When running initial tests, the configuration (TLongLongHashMap, 0.50, 976M) forced a catastrophic six-hour-long rehash at roughly 1.78 billion records in. At first I suspected a pathological probe chain followed by a rehash, however, I could not reproduce this particular case despite using identical data and identical runtime parameters. This is utterly horrifying from an operational perspective, but I’m willing to write this off as some artifact of the machine or perhaps the screen session. In another initial test, the configuration (LongKeyLongChainedHashMap, 0.50, 976M) crashed the Parallel Mark-Sweep garbage collector thread. Again, I couldn’t reproduce the problem despite my best efforts, so I’m writing it off as an artifact. It could have been the 128GB heap, it could have been the hundreds of millions of objects, it could have been anything. Sadly, I don’t even have a reproducible test case to give the JVM team, so I don’t foresee much progress on the bug.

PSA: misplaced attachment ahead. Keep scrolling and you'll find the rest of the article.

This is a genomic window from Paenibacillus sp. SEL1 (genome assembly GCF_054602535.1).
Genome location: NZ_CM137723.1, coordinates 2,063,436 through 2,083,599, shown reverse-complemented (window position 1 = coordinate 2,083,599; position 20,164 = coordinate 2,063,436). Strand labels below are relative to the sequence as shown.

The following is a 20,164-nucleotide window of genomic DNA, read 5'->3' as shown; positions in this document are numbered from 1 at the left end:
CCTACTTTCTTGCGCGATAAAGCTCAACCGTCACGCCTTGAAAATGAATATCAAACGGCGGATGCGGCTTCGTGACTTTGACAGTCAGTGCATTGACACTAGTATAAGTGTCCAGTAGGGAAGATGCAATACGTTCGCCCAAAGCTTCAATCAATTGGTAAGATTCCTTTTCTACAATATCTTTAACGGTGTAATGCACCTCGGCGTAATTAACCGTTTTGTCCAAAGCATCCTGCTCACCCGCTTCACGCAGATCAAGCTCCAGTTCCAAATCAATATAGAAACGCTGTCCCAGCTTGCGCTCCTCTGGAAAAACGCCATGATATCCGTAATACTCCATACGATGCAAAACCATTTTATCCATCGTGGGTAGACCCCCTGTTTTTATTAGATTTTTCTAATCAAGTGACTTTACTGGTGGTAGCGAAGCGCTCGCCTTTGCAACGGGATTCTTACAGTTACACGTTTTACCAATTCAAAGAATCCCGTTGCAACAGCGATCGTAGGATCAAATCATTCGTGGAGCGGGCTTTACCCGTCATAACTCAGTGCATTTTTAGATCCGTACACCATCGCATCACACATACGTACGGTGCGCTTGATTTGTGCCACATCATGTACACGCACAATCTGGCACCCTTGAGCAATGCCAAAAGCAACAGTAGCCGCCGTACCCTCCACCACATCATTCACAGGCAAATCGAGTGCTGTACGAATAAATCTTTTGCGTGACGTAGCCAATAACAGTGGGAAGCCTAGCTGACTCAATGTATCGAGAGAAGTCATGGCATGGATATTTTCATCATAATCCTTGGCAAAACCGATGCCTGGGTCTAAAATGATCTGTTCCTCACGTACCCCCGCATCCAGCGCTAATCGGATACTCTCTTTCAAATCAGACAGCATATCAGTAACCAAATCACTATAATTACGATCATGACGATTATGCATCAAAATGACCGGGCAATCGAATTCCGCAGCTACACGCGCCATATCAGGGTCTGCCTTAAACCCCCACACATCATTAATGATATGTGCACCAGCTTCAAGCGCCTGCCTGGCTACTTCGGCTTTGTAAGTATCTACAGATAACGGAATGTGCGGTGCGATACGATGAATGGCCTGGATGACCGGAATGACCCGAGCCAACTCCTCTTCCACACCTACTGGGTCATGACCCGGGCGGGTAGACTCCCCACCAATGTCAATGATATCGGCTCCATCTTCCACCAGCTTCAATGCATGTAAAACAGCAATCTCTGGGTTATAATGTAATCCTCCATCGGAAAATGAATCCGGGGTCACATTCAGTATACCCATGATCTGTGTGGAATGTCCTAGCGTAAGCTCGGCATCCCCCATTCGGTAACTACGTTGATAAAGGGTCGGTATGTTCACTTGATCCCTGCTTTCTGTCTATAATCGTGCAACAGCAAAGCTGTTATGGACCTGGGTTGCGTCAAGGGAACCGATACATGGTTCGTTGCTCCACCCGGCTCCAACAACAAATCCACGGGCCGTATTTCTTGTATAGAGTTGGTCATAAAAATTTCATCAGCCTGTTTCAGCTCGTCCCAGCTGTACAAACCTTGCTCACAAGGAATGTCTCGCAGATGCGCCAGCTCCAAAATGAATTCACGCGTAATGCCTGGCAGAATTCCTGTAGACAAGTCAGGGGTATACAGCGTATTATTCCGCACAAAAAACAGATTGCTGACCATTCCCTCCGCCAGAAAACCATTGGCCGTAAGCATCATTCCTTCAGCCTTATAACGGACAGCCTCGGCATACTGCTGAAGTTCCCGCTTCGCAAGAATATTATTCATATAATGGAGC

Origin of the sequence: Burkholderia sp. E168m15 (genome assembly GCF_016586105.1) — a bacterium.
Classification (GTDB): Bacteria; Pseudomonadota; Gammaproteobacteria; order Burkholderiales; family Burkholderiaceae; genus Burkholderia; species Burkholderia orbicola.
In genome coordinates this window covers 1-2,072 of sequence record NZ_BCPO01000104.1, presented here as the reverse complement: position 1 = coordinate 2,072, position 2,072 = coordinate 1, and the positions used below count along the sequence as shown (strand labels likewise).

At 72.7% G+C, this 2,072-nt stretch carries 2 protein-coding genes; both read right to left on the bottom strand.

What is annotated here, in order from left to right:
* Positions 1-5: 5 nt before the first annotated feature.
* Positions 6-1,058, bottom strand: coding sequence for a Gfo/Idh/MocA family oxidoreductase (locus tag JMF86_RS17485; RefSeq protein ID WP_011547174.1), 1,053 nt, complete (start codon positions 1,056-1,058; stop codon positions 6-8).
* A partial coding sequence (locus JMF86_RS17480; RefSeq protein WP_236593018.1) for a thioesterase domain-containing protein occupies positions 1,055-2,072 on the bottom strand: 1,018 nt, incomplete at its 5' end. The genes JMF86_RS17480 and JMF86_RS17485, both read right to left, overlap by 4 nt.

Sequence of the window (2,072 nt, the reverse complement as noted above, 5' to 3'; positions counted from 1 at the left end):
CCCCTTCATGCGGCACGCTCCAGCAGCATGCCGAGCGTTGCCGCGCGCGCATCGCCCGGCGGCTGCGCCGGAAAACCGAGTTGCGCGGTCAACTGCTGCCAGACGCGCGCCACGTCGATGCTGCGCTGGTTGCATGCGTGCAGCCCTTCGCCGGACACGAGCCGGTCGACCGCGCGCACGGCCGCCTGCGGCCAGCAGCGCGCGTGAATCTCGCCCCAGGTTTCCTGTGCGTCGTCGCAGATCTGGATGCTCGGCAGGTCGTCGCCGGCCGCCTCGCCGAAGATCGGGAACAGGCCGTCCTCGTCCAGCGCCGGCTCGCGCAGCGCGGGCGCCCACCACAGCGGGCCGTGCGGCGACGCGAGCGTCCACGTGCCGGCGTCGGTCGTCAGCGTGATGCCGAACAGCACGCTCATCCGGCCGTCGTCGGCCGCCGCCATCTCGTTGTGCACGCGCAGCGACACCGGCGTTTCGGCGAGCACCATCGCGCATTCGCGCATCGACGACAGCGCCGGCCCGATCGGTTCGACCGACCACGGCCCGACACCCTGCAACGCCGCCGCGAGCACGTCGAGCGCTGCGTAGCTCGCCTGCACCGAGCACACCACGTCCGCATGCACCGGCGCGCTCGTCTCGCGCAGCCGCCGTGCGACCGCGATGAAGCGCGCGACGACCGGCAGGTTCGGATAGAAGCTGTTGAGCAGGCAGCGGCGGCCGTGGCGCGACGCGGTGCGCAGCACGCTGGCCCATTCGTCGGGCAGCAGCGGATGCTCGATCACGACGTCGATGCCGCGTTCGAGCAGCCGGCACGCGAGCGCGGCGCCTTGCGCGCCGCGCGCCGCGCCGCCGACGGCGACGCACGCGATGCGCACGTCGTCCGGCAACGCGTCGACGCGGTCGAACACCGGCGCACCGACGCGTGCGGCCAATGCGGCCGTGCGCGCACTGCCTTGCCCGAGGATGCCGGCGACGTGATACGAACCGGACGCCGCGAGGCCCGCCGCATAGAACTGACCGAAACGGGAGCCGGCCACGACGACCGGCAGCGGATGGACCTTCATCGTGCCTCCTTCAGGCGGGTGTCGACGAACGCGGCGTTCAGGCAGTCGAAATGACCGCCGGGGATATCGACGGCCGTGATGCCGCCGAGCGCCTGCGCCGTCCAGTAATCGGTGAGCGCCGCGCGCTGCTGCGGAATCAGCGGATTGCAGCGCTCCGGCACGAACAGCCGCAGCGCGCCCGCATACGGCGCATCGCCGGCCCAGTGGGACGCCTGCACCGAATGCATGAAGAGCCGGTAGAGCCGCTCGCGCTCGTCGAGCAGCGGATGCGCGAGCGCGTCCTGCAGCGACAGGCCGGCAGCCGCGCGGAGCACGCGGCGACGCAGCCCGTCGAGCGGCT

Big Memory, Part 3.5: Google sparsehash!

Author’s Note: This is part 3.5 of a series of posts about my adventures in building a “large”, in-memory hash table. This post is a handful of observations I made while running someone else’s benchmark of C/C++ hash table implementations.

I ran across Nick Welch’s Hash Table Benchmarks during my research and decided to rerun a subset of his benchmark for much larger key counts. (You can find my fork of his code on GitHub.)

The differences between the benchmarks he ran and the ones I ran are: